This is the first time I have come close to understanding.  As someone who has spent their entire life being sensible with an over reliance on common sense, it is no wonder that I am struggling to comprehend the work.

Oxlade continues ‘Art is an extended autobiography featuring man himself in relation to his objects and his space.  For many artists this has taken the form of an expressive search for  poetic or metaphysical equivalents for life as it is experienced . ‘

Quoting Matisse in the same essay, he say ‘Exactitude is not the truth, and students must be helped to understand that ‘getting it right’ in relation to image is entirely different to ‘getting it right’ in relation to model.’

Referring to the philostine society he perceives today, he suggests ‘What has been lost is the capacity to respond intuitively to fresh experience together with the imaginative ability constantly to revitalise that experience with new insights. ‘

In his essay Some Thoughts About Rose Wylie’s Painting and Drawings 3 Oxlade offers this insight, ‘Her paintings are representational insofar as they have clearly defined and recognisable depictions of her subjects.  While her intention is to create a certain likeness it is necessary to understand that likeness here precludes realism, portraiture or exactness in the conventional sense.  She draws a lot.  She draws to achieve a certain likeness to the subject;  she paints to achieve a certain likeness to the drawing.  In the context of Wylie’s work, Gaston Bachelard’s ‘naive consciousness’ 4, is best understood as unaffectedness.’

I feel something needs to unhook within me to allow me to fully comprehend.  Angela, in my tutorial, suggested I step back and explore more, that I suspend my way of working with the sole purpose of exploring the subject rather than focusing on producing an end result.  It is amusing that in trying to work differently I am actually sacrificing the spontaneity and intuition that normally guide me.  Back to basics, but this time with more of an insight into the direction that I may be going.


What is a Painting?

The idea of a painting being anything other than an image on the wall had never really occurred to me until I looked into the work of Stewart Geddes, one of my  tutors.  He describes his paintings as objects.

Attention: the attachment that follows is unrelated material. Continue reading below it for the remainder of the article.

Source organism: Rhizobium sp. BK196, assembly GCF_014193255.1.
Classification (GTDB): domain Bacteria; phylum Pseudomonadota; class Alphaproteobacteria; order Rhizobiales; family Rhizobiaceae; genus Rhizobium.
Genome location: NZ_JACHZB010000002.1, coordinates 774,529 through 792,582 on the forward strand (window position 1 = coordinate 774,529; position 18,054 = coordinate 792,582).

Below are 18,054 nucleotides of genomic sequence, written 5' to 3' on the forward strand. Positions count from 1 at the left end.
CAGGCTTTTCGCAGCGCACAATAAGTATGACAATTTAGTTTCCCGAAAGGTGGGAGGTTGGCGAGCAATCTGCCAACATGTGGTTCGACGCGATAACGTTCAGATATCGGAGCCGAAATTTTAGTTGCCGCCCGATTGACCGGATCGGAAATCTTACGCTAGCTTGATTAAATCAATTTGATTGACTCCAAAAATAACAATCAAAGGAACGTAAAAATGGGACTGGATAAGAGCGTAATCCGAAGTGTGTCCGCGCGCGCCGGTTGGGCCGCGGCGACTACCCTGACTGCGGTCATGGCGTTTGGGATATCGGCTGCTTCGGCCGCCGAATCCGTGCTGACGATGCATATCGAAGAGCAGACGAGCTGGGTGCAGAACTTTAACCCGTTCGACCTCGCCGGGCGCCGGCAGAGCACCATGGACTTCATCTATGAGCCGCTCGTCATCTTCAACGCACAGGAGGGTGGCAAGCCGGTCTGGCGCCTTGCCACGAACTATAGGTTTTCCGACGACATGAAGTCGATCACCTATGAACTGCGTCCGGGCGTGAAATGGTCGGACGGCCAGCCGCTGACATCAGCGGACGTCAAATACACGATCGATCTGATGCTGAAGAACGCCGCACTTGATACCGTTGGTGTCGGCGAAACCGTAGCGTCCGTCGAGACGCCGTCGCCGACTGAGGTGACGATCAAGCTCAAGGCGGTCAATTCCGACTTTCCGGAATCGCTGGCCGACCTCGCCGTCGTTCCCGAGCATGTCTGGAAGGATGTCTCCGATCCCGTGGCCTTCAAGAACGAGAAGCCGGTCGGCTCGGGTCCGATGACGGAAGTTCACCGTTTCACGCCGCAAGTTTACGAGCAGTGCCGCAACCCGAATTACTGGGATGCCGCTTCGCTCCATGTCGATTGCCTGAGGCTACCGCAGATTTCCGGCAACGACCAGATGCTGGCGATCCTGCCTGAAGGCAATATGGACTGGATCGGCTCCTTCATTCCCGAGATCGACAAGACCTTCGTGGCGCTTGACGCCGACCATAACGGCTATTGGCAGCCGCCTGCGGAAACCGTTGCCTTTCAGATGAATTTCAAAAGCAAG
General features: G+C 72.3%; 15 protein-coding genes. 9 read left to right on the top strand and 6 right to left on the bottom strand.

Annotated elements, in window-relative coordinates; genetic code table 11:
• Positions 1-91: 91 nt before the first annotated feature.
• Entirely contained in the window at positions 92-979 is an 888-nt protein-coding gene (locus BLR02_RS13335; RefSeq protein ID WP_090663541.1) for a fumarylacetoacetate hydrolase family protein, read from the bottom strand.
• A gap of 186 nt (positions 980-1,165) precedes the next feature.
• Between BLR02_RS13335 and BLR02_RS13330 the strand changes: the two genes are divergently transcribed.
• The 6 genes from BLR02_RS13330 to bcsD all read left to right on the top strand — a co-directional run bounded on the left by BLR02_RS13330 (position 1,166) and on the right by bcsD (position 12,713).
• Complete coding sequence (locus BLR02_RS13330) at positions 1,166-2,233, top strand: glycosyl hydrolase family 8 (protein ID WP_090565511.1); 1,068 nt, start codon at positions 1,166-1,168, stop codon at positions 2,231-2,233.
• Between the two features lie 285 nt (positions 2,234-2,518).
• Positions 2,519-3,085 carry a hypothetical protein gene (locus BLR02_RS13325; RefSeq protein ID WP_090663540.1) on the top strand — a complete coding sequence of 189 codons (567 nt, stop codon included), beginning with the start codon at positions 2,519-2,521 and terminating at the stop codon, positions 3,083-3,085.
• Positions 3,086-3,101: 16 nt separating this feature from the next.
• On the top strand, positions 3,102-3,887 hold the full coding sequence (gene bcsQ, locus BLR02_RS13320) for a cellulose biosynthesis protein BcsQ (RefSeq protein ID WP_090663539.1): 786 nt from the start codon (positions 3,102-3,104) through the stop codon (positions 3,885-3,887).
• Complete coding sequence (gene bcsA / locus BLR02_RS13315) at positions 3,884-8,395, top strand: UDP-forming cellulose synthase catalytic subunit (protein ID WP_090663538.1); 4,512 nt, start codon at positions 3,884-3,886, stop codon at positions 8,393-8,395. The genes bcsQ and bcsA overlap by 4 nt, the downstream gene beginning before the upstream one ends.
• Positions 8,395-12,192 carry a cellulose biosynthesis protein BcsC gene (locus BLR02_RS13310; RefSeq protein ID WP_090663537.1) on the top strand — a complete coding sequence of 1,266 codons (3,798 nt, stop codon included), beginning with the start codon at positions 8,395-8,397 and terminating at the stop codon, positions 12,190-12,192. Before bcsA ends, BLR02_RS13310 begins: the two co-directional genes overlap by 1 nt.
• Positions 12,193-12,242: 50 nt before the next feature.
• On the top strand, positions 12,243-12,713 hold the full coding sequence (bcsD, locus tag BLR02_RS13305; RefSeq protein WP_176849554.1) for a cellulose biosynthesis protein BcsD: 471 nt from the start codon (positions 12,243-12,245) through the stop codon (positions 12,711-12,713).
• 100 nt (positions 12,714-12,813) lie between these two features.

Coming across the exhibition Painting in Time, currently on in Leeds, added a further dimension to the question What is a Painting?  The artists in this exhibition aim to push the conventional boundary.  Yet more food for thought.

Sarah Kate Wilson has curated the Painting in Time exhibition at the Tetley in Leeds.  She has been shortlisted for the Jerwood Painting Painting Fellowships 2016 and nominated for the inaugural MKCF 2014 New City Prize for the Visual Arts’ in partnership with MK Gallery.

‘The artists participating in Painting in Time are simultaneously pushing the boundaries of painting at this particular moment in time, whilst the medium is in its most expansive state. These artists destabilize the idea of painting as a static object. They bring time into their paintings by sidestepping away from making ‘finished’ paintings. Rather, time is inscribed in the work from the beginning through a variety of strategies, which allow the works to evolve once they exit the studio. Presented within the context of The Tetley’s ethos of curatorial and artistic experimentation, these strategies are manifest in the employment of specialist technology,
ephemeral materials, timed performances and audience articipation.’

Sarah Kate Wilson, Zumba, 2015. Photo: Jules Lister; Courtesy: the artist and The Tetley

Zumba – Sarah Kate Wilson

A Q&A with… Sarah Kate Wilson, artist and curator

Claire Ashley, Limes and Bricks Suck Pink Your Tasteless Hunk, 2012; Another Tasteless<br />
Hunk, 2013. Photo: Jules Lister; Courtesy: the artist and The Tetley

Clare Ashley – inflatable paintings at The Tetley, Leeds

A Q&A with… Sarah Kate Wilson, artist and curator

Happy Collaborationists

DATE: “Friday, October 12, 2012 :: 5-7PM” LOCATION: “Roaming” PERFORMANCE: “Simultaneous Narrative” “Simultaneous Narrative” is a one day performance art walk curated by the HAPPY COLLABORATIONISTS, with featured artists, CLAIRE ASHLEY, ERIK PETERSON, JESUS MEJIA & RUTH,SHANE WARD, EJ HILL and ANDREW MEYLERperforming concurrently throughout the Wicker Park / Bucktown neighborhood, emphasizing how multiple artists interact with and alter the same space.

Jessica Warboys, Box Painting (3), 2013. Photo: Jules Lister; Courtesy: the artist and The TetleyJessica Warboys, Box Painting (3), 2013. Photo: Jules Lister; Courtesy: the artist and The Tetley

Jessica Warboys

Jessica Warboys (1977) was born in Wales and works between London and Paris. She received a Master of Fine Art from Slade School of Art in 2004 and a BA(Hons) from Falmouth College of Arts in 2001.

Recent solo exhibitions include A painting cycle at Nomas Foundation, Rome (2012), Victory Park Tree Painting at Cell Project Space, London (2011) and Land & Sea at Le Crédac, Ivry-sur-Seine, France (2011). Her work has been included in numerous group exhibitions including dOCUMENTA (13) in Kassel, Germany (2012), Camera Britannica at Centre Pompidou, Paris (2012) and Los Pasos Perditos at Galerie Andreas Huber, Vienna (2012).

<i>Sea Painting, Dunwich, 2013</i> installation view. Photograph by Stuart Whipps


‘In contrast to the structured Ladder Ladder group, the large scale Sea Painting, Dunwich, 2013, part of an ongoing series, was made by throwing mineral pigments directly onto a canvas that was submerged in waves at the seashore and then dragged along the sand. The process is a physical one and is strongly related to performance, a discipline Warboys sees as central to her practice.